Landscape Photo
Preservation

On its lands the Open Space Authority is responsible for plants and animals, water and soil resources, cultural and recreational assets and fire safety. In reality all these elements interact in a multitude of ways. Planning for the parts means also considering impacts at the habitat, ecosystem and watershed levels.

In developing resource management strategies, the Authority works toward these goals:
• Improving biodiversity
• Protecting rare, threatened and endangered species
• Maintaining a place in the landscape for people through compatible recreation and agricultural activity
• Understanding and preserving the artifacts and stories of humans from earlier times
• Following fire-safe practices
• Collaborating with others to enable coordinated, regional solutions to resource challenges

Vegetation Management
The largest threat facing California’s native plant communities is habitat loss. The conversion of land to urban and agricultural uses reduces the amount of natural open space available. What remains is often fragmented or too little to support healthy stands of native plants.

yellow starthistle photo
Yellow starthistle
Another pressing vegetation problem on protected lands is the spread of nonnative species. Some can out-compete native plants, taking over and altering native plant communities. The spread of invasive weeds has the potential to permanently alter the landscapes that open space lands are intended to preserve.

Habitat is also degraded through such human actions as overgrazing, overuse, draining wetlands, channelizing creeks and illegal trash disposal. Nonhuman impacts to vegetation also have to be considered. These include such things as plant pathogens, drought, erosion and flooding.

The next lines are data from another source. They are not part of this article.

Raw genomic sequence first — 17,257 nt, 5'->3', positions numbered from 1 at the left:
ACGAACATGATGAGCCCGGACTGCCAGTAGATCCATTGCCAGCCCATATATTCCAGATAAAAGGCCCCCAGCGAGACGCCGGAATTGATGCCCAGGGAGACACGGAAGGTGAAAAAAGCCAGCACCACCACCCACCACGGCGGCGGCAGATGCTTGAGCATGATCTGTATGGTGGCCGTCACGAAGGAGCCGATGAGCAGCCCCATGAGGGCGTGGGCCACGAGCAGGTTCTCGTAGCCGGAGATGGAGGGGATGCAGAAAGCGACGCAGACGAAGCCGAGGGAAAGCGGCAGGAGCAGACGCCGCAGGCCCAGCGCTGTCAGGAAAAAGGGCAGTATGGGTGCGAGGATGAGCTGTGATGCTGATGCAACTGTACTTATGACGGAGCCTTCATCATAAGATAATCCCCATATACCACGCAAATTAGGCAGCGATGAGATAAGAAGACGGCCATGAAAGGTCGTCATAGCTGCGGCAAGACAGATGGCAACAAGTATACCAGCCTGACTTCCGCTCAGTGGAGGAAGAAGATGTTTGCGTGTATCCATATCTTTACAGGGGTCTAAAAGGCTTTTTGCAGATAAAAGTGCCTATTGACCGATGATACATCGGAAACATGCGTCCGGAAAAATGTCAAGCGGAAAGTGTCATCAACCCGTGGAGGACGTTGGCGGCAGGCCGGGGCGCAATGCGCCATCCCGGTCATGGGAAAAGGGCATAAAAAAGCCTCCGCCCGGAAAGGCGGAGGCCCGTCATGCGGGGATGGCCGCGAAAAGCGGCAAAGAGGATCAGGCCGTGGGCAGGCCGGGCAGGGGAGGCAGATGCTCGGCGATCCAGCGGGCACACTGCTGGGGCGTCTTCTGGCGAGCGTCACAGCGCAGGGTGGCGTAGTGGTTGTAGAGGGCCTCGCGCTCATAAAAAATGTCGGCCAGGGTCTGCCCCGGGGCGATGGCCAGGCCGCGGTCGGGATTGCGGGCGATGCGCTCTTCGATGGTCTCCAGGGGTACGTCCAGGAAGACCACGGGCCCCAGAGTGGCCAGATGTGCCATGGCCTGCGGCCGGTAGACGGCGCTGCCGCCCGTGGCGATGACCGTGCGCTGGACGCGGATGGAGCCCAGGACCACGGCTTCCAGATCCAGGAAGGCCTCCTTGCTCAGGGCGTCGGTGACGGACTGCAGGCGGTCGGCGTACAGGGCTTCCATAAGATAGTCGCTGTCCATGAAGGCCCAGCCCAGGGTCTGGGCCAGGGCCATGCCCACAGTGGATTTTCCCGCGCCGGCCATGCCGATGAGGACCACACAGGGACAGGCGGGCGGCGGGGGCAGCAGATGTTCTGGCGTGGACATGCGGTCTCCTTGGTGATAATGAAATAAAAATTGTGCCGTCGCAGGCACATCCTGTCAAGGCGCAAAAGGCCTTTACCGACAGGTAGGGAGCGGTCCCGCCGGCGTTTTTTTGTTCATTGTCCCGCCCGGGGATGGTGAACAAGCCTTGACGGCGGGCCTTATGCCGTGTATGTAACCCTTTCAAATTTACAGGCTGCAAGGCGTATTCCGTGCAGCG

Wildlife Management
Many of the conditions that put stress on plants also have negative consequences for wildlife. Habitat loss and fragmentation are the biggest risk factors for many animals.

ensatina photo
Ensatina
Some large carnivores such as mountain lions require individual hunting territories of many square miles. Large migratory herd animals like elk also need extended ranges. These animals are found today in Santa Clara County and can only persist if the expansive tracts of natural land they rely on are preserved.

Degradation and disruption of habitat also takes its toll. Roads, pipelines and power lines in rural areas can create barriers that isolate animal populations. They also introduce risks due to vehicle collisions and electrocution. Extraction of minerals, timber, gas and oil also can create pressures on wildlife due to noise, vehicle traffic, pollution, and loss of food and shelter materials.

Cultural Resources
The Santa Clara Valley has been occupied by humans for many thousands of years. While much of the landscape has changed dramatically in the last few centuries, some of the natural areas where early inhabitants gathered retain their historic feel.

old cattle barn photo
Furtado barn